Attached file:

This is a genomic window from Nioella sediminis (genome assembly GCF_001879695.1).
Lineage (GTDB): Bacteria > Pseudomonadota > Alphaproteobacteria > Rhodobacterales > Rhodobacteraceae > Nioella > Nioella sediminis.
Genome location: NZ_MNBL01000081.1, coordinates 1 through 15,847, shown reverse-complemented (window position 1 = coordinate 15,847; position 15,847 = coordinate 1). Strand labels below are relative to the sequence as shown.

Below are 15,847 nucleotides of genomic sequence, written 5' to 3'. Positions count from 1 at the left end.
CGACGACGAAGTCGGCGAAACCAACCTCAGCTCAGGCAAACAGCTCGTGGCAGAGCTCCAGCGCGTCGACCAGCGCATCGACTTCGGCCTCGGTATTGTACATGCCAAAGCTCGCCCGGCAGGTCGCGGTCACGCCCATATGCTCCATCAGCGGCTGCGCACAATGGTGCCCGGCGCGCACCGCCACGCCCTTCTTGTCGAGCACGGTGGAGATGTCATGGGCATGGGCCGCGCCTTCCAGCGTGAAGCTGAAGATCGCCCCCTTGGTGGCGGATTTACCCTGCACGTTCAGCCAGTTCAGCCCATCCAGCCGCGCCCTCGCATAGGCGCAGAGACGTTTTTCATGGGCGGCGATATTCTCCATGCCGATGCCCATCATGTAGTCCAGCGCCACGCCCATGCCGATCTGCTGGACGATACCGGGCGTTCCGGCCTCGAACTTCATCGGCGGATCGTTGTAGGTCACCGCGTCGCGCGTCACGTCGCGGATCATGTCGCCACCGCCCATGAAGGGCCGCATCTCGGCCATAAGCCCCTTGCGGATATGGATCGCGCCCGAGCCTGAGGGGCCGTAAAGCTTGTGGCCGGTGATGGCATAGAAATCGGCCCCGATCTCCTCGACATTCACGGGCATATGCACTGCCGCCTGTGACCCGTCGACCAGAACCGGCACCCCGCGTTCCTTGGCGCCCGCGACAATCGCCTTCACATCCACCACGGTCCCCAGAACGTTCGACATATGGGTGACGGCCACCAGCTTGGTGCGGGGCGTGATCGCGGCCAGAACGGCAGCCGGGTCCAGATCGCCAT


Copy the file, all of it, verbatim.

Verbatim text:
This is a genomic window from Nioella sediminis (genome assembly GCF_001879695.1).
Lineage (GTDB): Bacteria > Pseudomonadota > Alphaproteobacteria > Rhodobacterales > Rhodobacteraceae > Nioella > Nioella sediminis.
Genome location: NZ_MNBL01000081.1, coordinates 1 through 15,847, shown reverse-complemented (window position 1 = coordinate 15,847; position 15,847 = coordinate 1). Strand labels below are relative to the sequence as shown.

Below are 15,847 nucleotides of genomic sequence, written 5' to 3'. Positions count from 1 at the left end.
CGACGACGAAGTCGGCGAAACCAACCTCAGCTCAGGCAAACAGCTCGTGGCAGAGCTCCAGCGCGTCGACCAGCGCATCGACTTCGGCCTCGGTATTGTACATGCCAAAGCTCGCCCGGCAGGTCGCGGTCACGCCCATATGCTCCATCAGCGGCTGCGCACAATGGTGCCCGGCGCGCACCGCCACGCCCTTCTTGTCGAGCACGGTGGAGATGTCATGGGCATGGGCCGCGCCTTCCAGCGTGAAGCTGAAGATCGCCCCCTTGGTGGCGGATTTACCCTGCACGTTCAGCCAGTTCAGCCCATCCAGCCGCGCCCTCGCATAGGCGCAGAGACGTTTTTCATGGGCGGCGATATTCTCCATGCCGATGCCCATCATGTAGTCCAGCGCCACGCCCATGCCGATCTGCTGGACGATACCGGGCGTTCCGGCCTCGAACTTCATCGGCGGATCGTTGTAGGTCACCGCGTCGCGCGTCACGTCGCGGATCATGTCGCCACCGCCCATGAAGGGCCGCATCTCGGCCATAAGCCCCTTGCGGATATGGATCGCGCCCGAGCCTGAGGGGCCGTAAAGCTTGTGGCCGGTGATGGCATAGAAATCGGCCCCGATCTCCTCGACATTCACGGGCATATGCACTGCCGCCTGTGACCCGTCGACCAGAACCGGCACCCCGCGTTCCTTGGCGCCCGCGACAATCGCCTTCACATCCACCACGGTCCCCAGAACGTTCGACATATGGGTGACGGCCACCAGCTTGGTGCGGGGCGTGATCGCGGCCAGAACGGCAGCCGGGTCCAGATCGCCAT